I once read a mystery novel, the title of which I have since forgot. Nor do I remember the plot. But one event sticks firmly to my mind. The detective in the story scored an important breakthrough and he was able to nail the murderer. Initially, the detective was searching for a piece of hard evidence (a strand of hair or something like that), but got nowhere after combing the carpet at the crime scene. One day, a stroke of inspiration hit the detective. He decided to check the alleged murderer's trouser cuff, which was recovered at the crime scene. He found what he had wanted right there. Apparently, while falling down, the piece of evidence had been trapped by the cuff before it hit the floor. I was so impressed with that discovery that it became the only part of the plot I remember almost forever.

A couple of decades later, I inadvertently dropped a tiny but hard-to-replace screw. I began a frustrating search on the floor in vain. Then, I recalled the story line of that mystery novel, and I checked my trouser cuff and found it right there.

The incident repeated itself again several years later. Only this time, I wore a pair of trousers without a cuff. Here is how picture-based reasoning could make a difference. I would not have been able find anything had I simply followed the rule: check the trouser cuff when you drop something to the floor. Picture-based reasoning helped me formulate the notion of "trap" - something that can trap an object while it is in the process of falling to the ground.[4]

Although the example I present above is trivial, conceptualization often is formulated by means of picture-based reasoning. The simple conceptualization process, which is based on the shape and "latent" function of a trouser cuff, [5] leads to a generalization that includes pockets of my lab coat, where I found the dropped object instead. This simple conceptualization is certainly not an extraordinary intellectual feat, but the habit of making such attempts every time opportunity arises can make a big difference in solving more serious problems. Several times in my own research I managed to see clues that eluded most of my fellow investigators, who were better trained than I. I owed my advantage to the practice of picture-based reasoning. This trait (actually a habit) is commonly referred to as having a good physical intuition. I believe that picture-based reasoning is a better description than intuition itself because the notion of intuition mystifies the accompanying mental process, whereas picture-based reasoning depicts the process explicitly and makes it possible and feasible to acquire that trait by conscious practices. I do not think the only way to acquire good intuition is to pick the right parents, although I cannot prove it. [6]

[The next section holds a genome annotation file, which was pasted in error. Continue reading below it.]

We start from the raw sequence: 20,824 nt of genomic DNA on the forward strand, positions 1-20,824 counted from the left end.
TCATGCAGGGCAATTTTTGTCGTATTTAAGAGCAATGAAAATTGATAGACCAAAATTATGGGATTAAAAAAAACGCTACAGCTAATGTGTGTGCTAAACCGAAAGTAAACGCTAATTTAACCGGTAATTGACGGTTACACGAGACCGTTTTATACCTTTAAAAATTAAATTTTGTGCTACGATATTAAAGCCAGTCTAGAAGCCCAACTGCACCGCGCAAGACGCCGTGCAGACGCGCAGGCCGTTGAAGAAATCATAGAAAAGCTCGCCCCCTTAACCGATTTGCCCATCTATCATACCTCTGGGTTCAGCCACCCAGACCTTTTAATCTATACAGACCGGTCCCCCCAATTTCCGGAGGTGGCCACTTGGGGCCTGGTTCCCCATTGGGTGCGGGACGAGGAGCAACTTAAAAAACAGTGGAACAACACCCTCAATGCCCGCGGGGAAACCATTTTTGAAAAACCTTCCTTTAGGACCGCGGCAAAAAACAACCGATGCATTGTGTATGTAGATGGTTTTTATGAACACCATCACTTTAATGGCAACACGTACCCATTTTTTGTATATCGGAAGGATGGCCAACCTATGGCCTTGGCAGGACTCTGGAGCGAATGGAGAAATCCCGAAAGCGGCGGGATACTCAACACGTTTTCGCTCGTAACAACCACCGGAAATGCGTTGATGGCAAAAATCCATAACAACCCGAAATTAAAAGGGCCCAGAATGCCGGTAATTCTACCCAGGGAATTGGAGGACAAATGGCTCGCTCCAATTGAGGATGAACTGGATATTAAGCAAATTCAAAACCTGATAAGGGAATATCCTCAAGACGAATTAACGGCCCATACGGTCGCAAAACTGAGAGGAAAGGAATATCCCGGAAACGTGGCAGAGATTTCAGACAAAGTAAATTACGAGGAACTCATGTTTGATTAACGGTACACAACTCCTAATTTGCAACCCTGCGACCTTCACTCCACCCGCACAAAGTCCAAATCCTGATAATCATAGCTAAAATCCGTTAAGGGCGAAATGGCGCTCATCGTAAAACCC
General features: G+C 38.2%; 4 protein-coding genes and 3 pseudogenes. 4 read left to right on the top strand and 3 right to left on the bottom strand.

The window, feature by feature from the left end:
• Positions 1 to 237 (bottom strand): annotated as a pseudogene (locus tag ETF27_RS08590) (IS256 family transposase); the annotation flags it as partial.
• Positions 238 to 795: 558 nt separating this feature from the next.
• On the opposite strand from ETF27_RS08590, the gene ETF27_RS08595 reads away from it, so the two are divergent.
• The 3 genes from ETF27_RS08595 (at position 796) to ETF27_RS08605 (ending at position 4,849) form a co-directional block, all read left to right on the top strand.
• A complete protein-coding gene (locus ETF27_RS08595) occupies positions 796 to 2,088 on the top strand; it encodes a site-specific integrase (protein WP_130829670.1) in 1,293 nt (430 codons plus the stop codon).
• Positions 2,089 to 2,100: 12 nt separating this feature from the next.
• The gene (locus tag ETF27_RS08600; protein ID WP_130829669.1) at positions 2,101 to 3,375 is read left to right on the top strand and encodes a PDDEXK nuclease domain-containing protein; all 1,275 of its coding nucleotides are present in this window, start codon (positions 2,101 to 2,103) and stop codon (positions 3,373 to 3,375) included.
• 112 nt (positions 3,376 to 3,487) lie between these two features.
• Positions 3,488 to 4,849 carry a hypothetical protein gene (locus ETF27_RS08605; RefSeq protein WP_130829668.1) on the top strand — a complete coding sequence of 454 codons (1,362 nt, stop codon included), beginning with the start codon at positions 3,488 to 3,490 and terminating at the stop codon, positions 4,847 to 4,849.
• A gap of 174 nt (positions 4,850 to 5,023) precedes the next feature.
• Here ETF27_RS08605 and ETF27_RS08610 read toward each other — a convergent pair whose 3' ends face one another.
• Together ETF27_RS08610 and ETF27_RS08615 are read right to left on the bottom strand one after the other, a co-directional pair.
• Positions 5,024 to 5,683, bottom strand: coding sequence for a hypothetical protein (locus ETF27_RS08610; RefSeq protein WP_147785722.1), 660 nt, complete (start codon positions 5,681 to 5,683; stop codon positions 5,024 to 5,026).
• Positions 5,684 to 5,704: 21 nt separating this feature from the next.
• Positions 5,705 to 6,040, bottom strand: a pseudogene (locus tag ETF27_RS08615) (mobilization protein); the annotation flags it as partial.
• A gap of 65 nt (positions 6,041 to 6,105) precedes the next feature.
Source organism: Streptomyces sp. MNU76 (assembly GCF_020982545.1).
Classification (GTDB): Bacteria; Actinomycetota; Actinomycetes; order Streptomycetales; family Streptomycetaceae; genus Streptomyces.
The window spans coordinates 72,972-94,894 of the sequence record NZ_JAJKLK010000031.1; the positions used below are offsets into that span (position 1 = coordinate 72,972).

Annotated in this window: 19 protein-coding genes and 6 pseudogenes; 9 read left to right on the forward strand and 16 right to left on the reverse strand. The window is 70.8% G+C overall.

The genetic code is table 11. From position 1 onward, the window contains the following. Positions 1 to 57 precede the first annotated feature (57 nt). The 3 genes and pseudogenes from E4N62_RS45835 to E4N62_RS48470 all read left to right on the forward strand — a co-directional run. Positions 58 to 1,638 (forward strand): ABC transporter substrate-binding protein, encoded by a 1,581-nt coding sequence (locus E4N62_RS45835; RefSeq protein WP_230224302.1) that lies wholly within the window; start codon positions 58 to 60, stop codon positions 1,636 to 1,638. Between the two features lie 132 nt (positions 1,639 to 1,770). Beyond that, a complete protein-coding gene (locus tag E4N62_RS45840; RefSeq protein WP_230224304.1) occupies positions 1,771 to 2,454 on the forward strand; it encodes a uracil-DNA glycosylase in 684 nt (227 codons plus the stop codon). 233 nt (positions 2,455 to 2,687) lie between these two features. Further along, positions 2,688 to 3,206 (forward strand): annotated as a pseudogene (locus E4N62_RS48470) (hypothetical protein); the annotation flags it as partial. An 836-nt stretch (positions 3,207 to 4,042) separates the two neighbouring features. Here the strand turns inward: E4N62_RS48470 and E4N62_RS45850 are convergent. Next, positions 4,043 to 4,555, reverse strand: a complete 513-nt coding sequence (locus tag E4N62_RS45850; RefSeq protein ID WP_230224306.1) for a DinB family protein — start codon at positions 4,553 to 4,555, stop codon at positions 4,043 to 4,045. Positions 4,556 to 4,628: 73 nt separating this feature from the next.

As another example, let us consider the following problem. A lotus growing in a pond doubles its surface coverage every 24 hours. If it takes 60 days for the lotus leaves to cover the entire pond, how long does it take for lotus leaves to cover 50% of the pond surface? Picture-based reasoning allows one to answer this question in a fraction of a second. All one need to do is visualize a growing coverage as in a movie. In order to get the answer, one need only run the movie backward and consider the "half life" instead of the "doubling" time by pushing the entire period of 60 days back one full day to get 59 days.

Surely, one can solve the above problem by rule-based reasoning. Get a piece of paper and a pencil ready, write down the first order ordinary differential equation, and solve it. Solving this differential equation probably takes 5 minutes if one still remembers the rule so many years after schooling: the (first) derivative of an exponential function is the same exponential function. Otherwise, it may take somewhat longer, depending whether one has a book of mathematical tables handy. Or better still, if one is in the business of solving differential equations on a daily basis, one may recognize that it is exactly the same problem as population growth and the answer is well known - an exponential growth curve [not decay curve] and the doubling time [not half life] is 24 hours. The answer will come out in approximately 1-2 minutes. Please note that the second approach is half picture-based and half-rule-based reasoning because one must first recognize the same pattern shared by population growth and lotus growth - the recognition requires picture-based reasoning.